Celebrating Flinders Ranges World Heritage Tentative Listing

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Celebrating Flinders Ranges World Heritage Tentative Listing

Posted 08 July 2021.

The geology and fossils of the Flinders Ranges display the remarkable history of our planet and evolution of life on Earth and in late April the Flinders Ranges was added to Australia’s Tentative List for World Heritage.

Tentative listing is a significant milestone which signals a country’s intent to nominate a property for World Heritage listing in the future. It is the first formal step in the World Heritage nomination process.

Work is now underway preparing the full nomination dossier, which is expected to take several years to ensure the nomination has the best chance of success. A target submission date of February 2023 has been set.

As part of the bid seven properties have been identified by experts that demonstrate the technical and scientific evidence required to support the Flinders Ranges World Heritage nomination.

These include three protected areas on public land: Ikara-Flinders Ranges National Park, Vulkathunha-Gammon Ranges National Park and Ediacara Conservation Park; the Arkaroola Protection Area and sections of three pastoral properties: Angorichina, Maynards Well and Puttapa.

These properties present an effectively unbroken record over 350 million years of the wildly fluctuating climate and environment conditions that led to three evolutionary events underpinning the dawn of animal life on Earth.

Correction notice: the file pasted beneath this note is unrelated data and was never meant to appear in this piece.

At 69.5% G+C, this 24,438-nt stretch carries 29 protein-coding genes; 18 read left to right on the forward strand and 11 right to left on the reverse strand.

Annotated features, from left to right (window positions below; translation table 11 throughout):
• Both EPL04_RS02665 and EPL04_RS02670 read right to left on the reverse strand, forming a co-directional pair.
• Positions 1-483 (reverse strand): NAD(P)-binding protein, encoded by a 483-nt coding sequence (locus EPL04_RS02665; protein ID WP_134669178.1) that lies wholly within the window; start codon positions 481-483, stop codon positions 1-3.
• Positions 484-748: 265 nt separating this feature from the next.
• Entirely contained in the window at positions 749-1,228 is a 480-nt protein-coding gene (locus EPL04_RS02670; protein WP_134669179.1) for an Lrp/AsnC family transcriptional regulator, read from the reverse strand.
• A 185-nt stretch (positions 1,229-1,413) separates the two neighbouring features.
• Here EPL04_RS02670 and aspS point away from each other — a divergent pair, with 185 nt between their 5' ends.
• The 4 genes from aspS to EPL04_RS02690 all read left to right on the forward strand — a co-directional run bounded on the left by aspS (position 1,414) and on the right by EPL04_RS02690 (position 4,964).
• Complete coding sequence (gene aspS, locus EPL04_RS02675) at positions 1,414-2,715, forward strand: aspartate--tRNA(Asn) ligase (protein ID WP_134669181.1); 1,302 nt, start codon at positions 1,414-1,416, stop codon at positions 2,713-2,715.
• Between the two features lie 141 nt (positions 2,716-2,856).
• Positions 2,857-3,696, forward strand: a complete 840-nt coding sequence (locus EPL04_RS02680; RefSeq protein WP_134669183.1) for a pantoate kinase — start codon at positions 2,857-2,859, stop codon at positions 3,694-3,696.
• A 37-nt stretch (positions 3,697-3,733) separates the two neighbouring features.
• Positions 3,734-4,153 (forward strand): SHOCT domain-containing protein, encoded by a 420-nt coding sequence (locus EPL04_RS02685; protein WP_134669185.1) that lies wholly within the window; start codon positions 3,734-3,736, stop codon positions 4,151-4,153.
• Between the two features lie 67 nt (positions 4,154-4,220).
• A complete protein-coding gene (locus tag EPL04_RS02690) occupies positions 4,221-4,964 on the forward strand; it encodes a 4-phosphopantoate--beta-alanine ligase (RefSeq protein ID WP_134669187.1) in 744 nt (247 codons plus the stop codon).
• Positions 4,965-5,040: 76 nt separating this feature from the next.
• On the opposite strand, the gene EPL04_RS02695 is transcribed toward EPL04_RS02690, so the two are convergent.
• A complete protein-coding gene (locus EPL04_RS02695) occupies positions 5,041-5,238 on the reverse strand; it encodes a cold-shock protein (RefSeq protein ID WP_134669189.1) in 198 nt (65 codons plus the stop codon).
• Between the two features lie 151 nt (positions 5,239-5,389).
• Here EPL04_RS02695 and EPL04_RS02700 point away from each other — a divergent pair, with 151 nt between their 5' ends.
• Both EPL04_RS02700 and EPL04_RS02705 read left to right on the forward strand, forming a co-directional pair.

The major focus over the next few years will be engaging respectfully with Adnyamathanha people, tourism planning for core visitor destinations, as well as landholder and community engagement.

The nomination dossier needs to present the technical elements and express the scientific significance of the Flinders Ranges, as well as demonstrating the shared vision and collaborative effort that has gone into preparing the nomination.

Planning is currently underway to determine how all of the World Heritage sites will be presented, and many sites, particularly those on private land, are not accessible. Public access to pastoral properties is not permitted without explicit permission from the landowner.

There are three ways visitors can experience the World Heritage sites now. You can book a guided fossil tour at Nilpena, a geological tour at Arkaroola or follow the Brachina Gorge Geological Trail in Ikara-Flinders Ranges National Park.

The State Government has started investing in visitor infrastructure in Ikara-Flinders Ranges National Park and at Nilpena in preparation for World Heritage listing.

World Heritage for the Flinders Ranges will ensure its future protection and recognise it as a place like nowhere else.

To keep up to date with the progress of the nomination visit www.flindersrangesworldheritage.sa.gov.au or follow the dedicated Facebook page

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